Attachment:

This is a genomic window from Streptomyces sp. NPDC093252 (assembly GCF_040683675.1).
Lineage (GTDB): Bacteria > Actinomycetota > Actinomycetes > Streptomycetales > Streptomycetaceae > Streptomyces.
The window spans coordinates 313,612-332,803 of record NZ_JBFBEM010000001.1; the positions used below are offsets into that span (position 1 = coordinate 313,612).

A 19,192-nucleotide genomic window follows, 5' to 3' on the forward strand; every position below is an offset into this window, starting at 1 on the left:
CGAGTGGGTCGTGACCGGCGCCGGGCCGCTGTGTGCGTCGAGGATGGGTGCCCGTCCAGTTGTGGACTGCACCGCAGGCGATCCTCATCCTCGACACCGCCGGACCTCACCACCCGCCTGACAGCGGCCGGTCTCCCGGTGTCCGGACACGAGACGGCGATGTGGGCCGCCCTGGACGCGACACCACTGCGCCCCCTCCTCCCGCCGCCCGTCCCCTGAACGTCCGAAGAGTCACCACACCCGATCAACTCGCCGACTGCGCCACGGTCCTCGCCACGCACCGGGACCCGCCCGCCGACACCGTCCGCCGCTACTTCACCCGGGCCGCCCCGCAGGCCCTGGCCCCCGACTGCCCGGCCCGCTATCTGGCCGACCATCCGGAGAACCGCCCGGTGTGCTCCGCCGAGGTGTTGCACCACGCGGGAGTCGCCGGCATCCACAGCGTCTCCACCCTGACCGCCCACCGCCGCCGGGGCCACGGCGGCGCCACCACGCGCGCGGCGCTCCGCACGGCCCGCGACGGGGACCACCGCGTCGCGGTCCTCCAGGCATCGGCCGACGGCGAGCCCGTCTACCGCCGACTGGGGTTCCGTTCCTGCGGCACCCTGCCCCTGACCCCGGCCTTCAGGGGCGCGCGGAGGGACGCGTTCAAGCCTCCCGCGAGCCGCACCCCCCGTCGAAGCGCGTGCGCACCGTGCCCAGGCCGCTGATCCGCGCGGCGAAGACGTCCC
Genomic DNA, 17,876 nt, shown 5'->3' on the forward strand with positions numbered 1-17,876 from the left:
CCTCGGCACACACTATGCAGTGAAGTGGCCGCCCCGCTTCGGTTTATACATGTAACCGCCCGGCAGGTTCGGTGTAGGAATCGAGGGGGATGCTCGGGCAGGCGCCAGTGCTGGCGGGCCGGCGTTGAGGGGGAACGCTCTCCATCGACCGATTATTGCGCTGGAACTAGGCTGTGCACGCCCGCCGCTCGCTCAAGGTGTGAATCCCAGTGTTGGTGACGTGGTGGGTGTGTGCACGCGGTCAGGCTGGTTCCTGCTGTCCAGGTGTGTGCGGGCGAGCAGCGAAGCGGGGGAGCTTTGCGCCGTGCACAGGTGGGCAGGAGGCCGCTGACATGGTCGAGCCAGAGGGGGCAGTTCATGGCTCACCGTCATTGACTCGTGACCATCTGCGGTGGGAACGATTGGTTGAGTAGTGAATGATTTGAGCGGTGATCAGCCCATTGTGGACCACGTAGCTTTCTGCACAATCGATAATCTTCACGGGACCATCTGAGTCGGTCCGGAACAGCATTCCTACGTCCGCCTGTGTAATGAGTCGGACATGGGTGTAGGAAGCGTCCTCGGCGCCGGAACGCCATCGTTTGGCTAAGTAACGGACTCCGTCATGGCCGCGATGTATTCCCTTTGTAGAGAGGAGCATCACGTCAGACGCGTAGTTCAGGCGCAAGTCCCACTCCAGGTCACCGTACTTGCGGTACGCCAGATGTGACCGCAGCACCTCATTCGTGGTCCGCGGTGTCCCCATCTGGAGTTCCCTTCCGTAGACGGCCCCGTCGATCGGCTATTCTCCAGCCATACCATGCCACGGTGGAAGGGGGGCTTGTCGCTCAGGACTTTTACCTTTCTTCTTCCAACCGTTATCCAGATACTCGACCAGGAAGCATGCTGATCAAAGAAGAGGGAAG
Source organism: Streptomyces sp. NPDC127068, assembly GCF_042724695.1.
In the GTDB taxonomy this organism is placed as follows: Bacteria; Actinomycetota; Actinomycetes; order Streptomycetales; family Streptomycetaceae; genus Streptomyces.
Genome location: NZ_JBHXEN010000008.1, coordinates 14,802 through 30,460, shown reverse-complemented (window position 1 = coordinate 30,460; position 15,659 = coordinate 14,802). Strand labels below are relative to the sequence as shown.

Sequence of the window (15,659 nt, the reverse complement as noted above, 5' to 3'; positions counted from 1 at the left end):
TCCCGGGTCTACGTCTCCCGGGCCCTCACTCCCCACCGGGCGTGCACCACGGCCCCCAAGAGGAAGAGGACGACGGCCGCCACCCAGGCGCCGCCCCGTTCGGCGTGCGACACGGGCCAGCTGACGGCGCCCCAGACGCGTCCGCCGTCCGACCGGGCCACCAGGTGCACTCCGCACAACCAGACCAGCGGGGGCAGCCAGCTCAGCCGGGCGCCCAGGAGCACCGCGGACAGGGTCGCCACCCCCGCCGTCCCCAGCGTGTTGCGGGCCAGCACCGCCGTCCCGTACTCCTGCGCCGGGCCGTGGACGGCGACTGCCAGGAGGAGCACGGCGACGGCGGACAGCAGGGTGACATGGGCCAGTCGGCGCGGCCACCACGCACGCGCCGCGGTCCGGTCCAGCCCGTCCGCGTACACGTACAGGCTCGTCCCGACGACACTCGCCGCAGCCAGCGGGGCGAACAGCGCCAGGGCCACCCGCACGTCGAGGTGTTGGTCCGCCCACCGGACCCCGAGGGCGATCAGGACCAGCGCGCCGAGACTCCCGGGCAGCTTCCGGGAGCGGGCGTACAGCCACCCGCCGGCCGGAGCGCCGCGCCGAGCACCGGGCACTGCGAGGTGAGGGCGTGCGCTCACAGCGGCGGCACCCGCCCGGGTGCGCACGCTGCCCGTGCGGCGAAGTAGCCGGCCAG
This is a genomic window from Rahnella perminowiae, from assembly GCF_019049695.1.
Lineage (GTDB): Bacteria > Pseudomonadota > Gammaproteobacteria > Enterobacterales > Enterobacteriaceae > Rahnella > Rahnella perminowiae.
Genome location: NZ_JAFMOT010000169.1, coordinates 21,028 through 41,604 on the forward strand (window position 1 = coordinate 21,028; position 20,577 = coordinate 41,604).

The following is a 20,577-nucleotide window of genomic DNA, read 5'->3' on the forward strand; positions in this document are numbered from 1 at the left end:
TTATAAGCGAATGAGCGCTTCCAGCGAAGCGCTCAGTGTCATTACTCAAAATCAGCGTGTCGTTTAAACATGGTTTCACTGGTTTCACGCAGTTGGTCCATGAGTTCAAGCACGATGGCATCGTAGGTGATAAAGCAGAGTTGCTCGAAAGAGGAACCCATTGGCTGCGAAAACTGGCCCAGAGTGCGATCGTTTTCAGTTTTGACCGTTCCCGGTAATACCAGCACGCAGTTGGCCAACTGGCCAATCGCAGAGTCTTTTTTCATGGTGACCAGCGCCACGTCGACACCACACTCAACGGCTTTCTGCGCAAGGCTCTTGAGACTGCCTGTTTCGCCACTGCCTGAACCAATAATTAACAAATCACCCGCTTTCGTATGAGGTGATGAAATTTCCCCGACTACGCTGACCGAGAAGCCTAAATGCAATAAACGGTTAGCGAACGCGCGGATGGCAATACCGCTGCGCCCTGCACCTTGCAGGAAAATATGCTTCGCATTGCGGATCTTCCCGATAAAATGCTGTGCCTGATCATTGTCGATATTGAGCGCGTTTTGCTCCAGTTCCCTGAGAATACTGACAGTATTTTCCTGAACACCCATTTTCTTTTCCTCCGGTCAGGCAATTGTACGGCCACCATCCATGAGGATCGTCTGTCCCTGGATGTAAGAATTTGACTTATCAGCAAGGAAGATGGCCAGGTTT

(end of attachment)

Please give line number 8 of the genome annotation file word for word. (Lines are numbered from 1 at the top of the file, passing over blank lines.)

Source organism: Streptomyces sp. NPDC127068, assembly GCF_042724695.1.